So, in Māori, kai means food and kōura means crayfish. Right. The water off this cool coast is wild with sea life, including that New Zealand delicacy: crayfish.
If you haven’t tasted that pure, soft, slightly sweet flesh yet, you’ve not lived! And if you have, well, likely it was in one of the country’s fine restaurants. Which is all well and good, but when you come back from a day’s fishing and pull crayfish from their pots and have them cooked in front of you? They taste different. Richer, more intense. This, you will say to your friends, waving your hands expansively; this, my friends, is eating.
What a day for @kaikouranz 🍾 With SH1 now open north from Picton to Kaikoura it's fantastic news for this beautiful seaside town just in time for the holidays! Today also marks the opening of the famous Nin's Bin crayfish shop for the first time since last year's quake! 📸= @kaikouranz #canterburynz #kaikoura #purenz #ninsbin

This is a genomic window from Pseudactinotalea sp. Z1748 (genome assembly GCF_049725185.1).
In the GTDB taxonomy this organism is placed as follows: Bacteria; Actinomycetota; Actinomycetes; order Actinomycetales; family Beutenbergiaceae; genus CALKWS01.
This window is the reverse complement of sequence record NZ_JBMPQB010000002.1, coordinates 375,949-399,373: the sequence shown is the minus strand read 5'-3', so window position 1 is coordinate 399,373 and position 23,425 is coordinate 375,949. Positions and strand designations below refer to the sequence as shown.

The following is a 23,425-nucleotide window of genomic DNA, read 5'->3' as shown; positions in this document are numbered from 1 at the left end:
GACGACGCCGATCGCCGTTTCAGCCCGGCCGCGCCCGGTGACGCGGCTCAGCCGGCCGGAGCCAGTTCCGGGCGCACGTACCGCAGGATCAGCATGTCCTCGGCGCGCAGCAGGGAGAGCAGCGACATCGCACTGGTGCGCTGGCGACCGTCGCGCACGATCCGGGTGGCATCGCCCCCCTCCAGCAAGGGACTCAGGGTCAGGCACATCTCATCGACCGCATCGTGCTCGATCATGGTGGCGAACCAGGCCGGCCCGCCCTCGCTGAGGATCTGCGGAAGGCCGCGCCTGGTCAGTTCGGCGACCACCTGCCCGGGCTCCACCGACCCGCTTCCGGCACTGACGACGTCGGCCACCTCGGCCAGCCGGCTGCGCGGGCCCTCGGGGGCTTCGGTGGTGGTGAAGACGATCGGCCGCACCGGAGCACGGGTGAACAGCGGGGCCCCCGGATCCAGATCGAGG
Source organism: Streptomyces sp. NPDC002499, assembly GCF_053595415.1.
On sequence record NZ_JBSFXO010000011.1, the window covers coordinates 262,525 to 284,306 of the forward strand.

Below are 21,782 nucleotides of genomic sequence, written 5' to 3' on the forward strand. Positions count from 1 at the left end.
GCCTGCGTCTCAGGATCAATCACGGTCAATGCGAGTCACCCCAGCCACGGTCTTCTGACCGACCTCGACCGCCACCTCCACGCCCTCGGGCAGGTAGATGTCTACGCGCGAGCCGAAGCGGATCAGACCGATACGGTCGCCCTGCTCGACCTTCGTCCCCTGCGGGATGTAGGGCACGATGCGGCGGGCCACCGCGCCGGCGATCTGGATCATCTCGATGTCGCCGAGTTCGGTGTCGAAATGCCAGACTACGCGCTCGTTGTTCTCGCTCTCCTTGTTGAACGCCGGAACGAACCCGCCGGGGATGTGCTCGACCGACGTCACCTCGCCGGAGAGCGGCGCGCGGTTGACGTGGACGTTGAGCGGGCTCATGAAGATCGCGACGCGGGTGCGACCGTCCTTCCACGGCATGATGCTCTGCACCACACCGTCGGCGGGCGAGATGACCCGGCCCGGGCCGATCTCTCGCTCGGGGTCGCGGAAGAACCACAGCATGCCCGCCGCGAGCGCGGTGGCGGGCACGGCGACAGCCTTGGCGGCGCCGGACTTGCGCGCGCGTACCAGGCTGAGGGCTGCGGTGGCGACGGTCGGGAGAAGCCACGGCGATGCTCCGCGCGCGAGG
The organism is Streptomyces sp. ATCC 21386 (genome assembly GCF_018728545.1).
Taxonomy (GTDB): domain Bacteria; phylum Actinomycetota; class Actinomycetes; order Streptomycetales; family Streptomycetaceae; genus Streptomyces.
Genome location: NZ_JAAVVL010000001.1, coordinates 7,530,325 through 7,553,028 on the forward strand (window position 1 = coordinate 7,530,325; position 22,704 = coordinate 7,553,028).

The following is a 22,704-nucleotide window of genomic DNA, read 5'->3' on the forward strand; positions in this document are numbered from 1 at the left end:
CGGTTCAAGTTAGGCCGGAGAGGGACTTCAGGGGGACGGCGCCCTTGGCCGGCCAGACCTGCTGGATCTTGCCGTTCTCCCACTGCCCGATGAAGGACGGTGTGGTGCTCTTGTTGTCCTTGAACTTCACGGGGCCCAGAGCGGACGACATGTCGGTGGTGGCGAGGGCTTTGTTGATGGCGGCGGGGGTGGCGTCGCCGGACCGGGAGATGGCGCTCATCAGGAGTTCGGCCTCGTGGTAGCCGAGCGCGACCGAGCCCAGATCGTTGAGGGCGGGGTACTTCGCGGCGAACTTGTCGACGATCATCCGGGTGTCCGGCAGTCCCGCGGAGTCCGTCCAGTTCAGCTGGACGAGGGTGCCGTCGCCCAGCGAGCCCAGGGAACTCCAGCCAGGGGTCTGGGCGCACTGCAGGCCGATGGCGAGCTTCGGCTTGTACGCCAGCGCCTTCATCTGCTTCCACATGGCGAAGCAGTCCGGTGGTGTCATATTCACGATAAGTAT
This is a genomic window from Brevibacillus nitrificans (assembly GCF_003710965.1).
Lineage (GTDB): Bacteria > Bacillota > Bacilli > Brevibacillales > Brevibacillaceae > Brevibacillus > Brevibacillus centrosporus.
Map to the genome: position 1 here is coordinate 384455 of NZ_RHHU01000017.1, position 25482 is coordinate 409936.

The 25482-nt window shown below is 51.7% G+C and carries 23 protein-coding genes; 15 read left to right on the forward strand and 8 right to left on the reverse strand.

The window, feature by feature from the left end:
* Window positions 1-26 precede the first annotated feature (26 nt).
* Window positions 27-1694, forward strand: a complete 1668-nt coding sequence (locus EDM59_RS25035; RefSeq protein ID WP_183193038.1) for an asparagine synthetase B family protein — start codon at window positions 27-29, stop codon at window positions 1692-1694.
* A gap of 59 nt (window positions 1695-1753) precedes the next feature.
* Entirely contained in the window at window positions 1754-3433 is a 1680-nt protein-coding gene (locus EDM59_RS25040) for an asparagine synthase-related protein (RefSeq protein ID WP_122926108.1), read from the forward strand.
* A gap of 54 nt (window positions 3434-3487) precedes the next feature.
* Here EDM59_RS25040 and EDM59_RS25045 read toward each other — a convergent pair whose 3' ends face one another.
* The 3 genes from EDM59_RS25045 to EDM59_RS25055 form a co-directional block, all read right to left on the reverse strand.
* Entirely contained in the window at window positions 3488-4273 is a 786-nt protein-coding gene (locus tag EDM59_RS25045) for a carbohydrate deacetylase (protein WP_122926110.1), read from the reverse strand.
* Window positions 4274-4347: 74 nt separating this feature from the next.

That is sea to table in minutes. That is culinary delight. That is the result of a fishing tour!
However, crayfish is available in most of the restaurants and cafés in town, and even most of the fish and chip outlets offer it, at a price more approachable than a restaurant, if you’re on a backpacker’s budget.
There are a couple of caravan-cum-stalls at the side of the road, literally, where you can snaffle a cray at a not unreasonable cost, too. It’s not cheap, however you get it, but this is a real treat, and it’s not to be missed.
SH 1 between Blenheim and Christchurch is subject to overnight closures. Please check the latest travel information before planning your trip to Kaikōura.